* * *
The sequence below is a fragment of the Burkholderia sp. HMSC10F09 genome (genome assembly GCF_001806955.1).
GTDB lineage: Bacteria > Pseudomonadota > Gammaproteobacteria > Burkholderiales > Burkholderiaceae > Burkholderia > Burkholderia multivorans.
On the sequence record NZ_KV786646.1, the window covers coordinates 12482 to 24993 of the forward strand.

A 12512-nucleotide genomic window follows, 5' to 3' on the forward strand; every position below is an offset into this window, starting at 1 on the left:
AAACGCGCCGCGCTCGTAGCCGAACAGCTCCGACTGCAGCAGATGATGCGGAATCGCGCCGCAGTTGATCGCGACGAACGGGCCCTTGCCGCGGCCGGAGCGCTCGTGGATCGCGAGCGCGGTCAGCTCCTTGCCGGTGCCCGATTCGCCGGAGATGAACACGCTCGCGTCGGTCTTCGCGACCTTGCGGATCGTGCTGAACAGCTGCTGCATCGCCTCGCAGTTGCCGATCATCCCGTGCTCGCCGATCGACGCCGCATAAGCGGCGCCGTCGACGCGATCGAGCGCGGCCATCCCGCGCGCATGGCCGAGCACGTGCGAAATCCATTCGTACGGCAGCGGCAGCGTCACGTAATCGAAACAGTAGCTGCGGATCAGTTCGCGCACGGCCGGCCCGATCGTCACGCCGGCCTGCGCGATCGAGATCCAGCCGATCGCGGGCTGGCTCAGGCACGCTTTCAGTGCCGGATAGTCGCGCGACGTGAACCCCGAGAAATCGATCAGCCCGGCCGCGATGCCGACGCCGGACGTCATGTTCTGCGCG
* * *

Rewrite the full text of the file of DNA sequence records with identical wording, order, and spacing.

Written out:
The sequence below is a fragment of the Burkholderia sp. HMSC10F09 genome (genome assembly GCF_001806955.1).
GTDB lineage: Bacteria > Pseudomonadota > Gammaproteobacteria > Burkholderiales > Burkholderiaceae > Burkholderia > Burkholderia multivorans.
On the sequence record NZ_KV786646.1, the window covers coordinates 12482 to 24993 of the forward strand.

A 12512-nucleotide genomic window follows, 5' to 3' on the forward strand; every position below is an offset into this window, starting at 1 on the left:
AAACGCGCCGCGCTCGTAGCCGAACAGCTCCGACTGCAGCAGATGATGCGGAATCGCGCCGCAGTTGATCGCGACGAACGGGCCCTTGCCGCGGCCGGAGCGCTCGTGGATCGCGAGCGCGGTCAGCTCCTTGCCGGTGCCCGATTCGCCGGAGATGAACACGCTCGCGTCGGTCTTCGCGACCTTGCGGATCGTGCTGAACAGCTGCTGCATCGCCTCGCAGTTGCCGATCATCCCGTGCTCGCCGATCGACGCCGCATAAGCGGCGCCGTCGACGCGATCGAGCGCGGCCATCCCGCGCGCATGGCCGAGCACGTGCGAAATCCATTCGTACGGCAGCGGCAGCGTCACGTAATCGAAACAGTAGCTGCGGATCAGTTCGCGCACGGCCGGCCCGATCGTCACGCCGGCCTGCGCGATCGAGATCCAGCCGATCGCGGGCTGGCTCAGGCACGCTTTCAGTGCCGGATAGTCGCGCGACGTGAACCCCGAGAAATCGATCAGCCCGGCCGCGATGCCGACGCCGGACGTCATGTTCTGCGCG